Millions reached for their phones, looking for a distraction from the inevitable autumn rain. They opened Facebook, Instagram, WhatsApp. Feeds failed to refresh, stories buffered, messages went unsent. Facebook was down. Again.
Facebook hasn’t been having an easy time. A day earlier Frances Haugen, its latest whistleblower, appeared on 60 Minutes, adding to the previous criticisms of the social media giant. But, as much as we celebrated the opportunity for a forced digital detox, users were back scrolling, posting and messaging the second the issues were resolved.
It seems we can’t live without Facebook
October was a busy month for Facebook, culminating in the announcement of Meta. There are questions over what this means for the business. But it doesn’t mean the existing apps are going anywhere. And the user stats support this. Facebook remains the biggest social network in the world with 2.9 billion monthly active users and 19% growth over two years. Only YouTube prevents a Zuckerberg clean sweep of the top five, ahead of WhatsApp, Instagram and Facebook Messenger.
It’s clear we can still find our audiences on the platforms. So, how should brands be working with Meta in 2022?
Fuel relationships with first-party data
GDPR and Apple’s ATT feature have impacted the use of third-party data across Meta’s apps. However, first-party data offers huge opportunities to deliver the personalization consumers expect. Brands can create compelling organic content based on their audience insights and build Custom Audiences to target with personalized paid ads.
Spotify’s partnership with Meta exemplifies the creative use of rich first-party data. Its annual Wrapped campaign uses streaming data to create paid content that talks directly to its audiences, pushed out through mass and customized targeting. Once users are engaged, the personalized round-up of an individual’s annual soundtrack is organic content that people actually want to share, and the Spotify-Meta relationship makes this easy. FOMO generated through this social sharing drives a peak in Spotify’s app downloads in December.
The same principles can be applied even without the wealth of data available to Spotify. Fueling that ongoing consumer relationship through both organic and paid personalized content builds trust, and ultimately encourages repurchase.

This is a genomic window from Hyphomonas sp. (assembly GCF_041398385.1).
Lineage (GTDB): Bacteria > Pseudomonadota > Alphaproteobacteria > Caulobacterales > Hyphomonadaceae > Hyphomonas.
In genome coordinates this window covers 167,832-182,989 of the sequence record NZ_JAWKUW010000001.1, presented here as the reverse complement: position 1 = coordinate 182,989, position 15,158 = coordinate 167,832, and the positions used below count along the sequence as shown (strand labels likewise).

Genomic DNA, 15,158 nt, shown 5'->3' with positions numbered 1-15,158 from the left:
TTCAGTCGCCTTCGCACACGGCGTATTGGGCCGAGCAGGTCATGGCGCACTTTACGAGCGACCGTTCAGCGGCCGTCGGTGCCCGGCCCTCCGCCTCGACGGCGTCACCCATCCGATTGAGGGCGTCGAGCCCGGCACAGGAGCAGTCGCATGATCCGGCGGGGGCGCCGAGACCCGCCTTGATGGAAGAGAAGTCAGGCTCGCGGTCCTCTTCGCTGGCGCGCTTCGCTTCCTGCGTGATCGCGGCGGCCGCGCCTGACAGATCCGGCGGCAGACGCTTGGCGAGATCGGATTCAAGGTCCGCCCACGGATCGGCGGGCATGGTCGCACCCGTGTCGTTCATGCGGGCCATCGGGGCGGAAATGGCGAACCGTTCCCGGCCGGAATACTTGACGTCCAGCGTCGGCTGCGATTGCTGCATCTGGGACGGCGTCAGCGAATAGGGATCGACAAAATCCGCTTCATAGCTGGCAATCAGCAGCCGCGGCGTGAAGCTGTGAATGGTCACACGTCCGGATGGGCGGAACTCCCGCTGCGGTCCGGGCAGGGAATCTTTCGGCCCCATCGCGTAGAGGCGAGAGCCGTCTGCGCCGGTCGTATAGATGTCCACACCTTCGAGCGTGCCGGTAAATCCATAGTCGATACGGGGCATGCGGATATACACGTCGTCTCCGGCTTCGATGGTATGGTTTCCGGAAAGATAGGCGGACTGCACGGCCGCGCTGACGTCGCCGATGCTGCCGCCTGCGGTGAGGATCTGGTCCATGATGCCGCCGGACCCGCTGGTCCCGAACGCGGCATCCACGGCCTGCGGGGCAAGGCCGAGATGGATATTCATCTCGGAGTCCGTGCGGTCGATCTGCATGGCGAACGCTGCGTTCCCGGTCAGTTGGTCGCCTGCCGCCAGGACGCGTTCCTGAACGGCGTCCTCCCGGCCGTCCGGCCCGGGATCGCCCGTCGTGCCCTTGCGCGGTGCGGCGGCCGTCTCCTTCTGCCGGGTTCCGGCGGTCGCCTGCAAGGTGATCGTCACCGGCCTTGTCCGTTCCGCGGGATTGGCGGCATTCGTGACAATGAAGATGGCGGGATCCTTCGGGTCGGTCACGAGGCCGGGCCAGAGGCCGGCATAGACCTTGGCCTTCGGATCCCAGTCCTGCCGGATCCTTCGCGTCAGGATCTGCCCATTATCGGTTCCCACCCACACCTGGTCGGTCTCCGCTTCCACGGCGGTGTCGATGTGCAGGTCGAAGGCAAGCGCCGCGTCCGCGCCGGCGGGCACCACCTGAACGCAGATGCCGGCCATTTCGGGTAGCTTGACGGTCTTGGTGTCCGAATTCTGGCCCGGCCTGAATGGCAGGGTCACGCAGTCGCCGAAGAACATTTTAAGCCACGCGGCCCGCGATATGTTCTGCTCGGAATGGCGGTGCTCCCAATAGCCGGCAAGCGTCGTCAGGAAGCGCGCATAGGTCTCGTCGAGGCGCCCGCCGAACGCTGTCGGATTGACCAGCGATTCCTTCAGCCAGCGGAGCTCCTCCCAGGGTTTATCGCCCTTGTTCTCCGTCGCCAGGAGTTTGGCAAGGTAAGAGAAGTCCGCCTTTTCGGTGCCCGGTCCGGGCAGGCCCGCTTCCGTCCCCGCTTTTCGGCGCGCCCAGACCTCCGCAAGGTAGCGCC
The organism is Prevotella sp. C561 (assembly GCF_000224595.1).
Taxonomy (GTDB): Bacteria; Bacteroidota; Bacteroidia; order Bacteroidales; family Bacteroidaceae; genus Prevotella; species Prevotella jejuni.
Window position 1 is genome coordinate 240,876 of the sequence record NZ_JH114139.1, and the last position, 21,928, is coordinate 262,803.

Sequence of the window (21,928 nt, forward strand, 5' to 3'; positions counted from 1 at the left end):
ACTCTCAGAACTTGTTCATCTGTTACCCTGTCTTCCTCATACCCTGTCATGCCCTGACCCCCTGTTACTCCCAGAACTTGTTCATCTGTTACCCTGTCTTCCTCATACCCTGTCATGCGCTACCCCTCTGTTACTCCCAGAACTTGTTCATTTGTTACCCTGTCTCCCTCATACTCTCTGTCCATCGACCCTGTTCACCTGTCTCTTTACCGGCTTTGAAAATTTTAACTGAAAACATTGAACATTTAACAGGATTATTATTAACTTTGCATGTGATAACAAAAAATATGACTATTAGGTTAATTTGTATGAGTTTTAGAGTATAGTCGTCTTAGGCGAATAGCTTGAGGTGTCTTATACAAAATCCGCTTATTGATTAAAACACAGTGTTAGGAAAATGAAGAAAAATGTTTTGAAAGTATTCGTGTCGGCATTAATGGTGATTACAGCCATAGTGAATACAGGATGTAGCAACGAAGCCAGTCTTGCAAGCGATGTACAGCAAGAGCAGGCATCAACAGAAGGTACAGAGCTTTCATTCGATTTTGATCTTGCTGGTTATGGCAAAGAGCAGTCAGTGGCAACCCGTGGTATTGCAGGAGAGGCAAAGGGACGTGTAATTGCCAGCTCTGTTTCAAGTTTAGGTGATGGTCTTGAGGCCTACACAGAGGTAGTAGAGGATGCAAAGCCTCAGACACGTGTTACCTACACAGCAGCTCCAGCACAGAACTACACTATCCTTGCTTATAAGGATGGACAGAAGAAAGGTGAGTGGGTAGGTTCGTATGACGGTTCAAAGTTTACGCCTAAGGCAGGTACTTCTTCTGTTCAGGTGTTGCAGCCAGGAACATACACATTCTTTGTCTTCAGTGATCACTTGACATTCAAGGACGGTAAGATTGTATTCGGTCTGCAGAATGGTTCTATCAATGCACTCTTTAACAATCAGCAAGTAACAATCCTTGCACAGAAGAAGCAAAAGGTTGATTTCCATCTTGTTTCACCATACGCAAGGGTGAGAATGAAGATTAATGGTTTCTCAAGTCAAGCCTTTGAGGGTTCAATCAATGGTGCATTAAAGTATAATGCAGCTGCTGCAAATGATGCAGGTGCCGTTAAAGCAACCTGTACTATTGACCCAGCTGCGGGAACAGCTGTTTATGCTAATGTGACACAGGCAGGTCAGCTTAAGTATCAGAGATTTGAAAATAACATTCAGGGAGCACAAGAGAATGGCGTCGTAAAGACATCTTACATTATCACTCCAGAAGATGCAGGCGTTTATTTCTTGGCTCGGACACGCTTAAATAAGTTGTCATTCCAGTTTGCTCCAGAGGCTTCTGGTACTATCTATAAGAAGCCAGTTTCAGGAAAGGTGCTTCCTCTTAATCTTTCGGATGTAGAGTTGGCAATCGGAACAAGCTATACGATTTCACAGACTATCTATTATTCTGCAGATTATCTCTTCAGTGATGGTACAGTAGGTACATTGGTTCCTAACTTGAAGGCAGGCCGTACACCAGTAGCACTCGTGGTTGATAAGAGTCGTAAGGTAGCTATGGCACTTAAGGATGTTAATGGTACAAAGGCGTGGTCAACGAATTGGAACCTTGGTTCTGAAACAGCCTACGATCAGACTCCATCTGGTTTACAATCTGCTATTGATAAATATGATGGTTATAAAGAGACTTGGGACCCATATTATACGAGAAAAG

Embrace social commerce...
A 2020 survey by Initials showed that nearly two in three UK shoppers would be more likely to purchase from a brand if they could browse and shop entirely within a social platform. Despite a slow global roll-out, social commerce is a priority for Meta, with new features such as Drops having launched this year. Brands can benefit from product targeting based on user interests, and the ease of customer communication through DMs, Messenger and WhatsApp. Investment in this area will likely see high returns as sales are expected to increase from $36bn to $50bn by 2023 in the US alone.
Having worked with influencers such as Lucy Williams to fuel growth, jewelry brand Missoma was the obvious choice to be one of the first European brands to go live with Shops. Launching in November 2020, it married the creativity it had cultivated on the platform with the ease of purchase expected by today’s consumer. The investment paid off with 45,500 new visitors and 5.6k orders across Missoma’s Instagram Shop in the pre-Christmas period.
Commerce brands that have invested in building an organic following are perfectly positioned to exploit the opportunities social commerce offers, providing a personalized shopping experience once reserved for in-store transactions.
…and step into the metaverse
If we believe Zuckerberg, we are heading into the metaverse. This space where physical, augmented and virtual worlds collide is where the future ambitions of Meta (as the name indicates) lie. The theoretic opportunities for brands are huge. Fashion brands have been early to jump into this space, with NFT and gaming collaborations. The rewards are still to be seen but a long-term strategy could prove successful – as long as the right regulation is in place. Meta is positioning itself as the lynchpin of the metaverse, helping shape the standards for this new world. If this is the future, then brands need to join them on the journey.
The platform users love to hate
There may be another outage, whistleblower or accusation. But like any member of the family, we’ve learnt to live with the Meta family of apps. As marketers, we need to embrace its strengths. Meta has big ambitions for the future, but the existing apps still offer great opportunities for business growth and audience engagement in the palm of their hands. Use first-party data to create content that matters. Use live shopping and messaging to guide consumers through a bespoke purchase journey. It’s all about the personal touch. And you don’t even need to join Zuckerberg in the metaverse... yet.
Cecily Hart, senior marketing consultant at Frog, part of Capgemini Invent.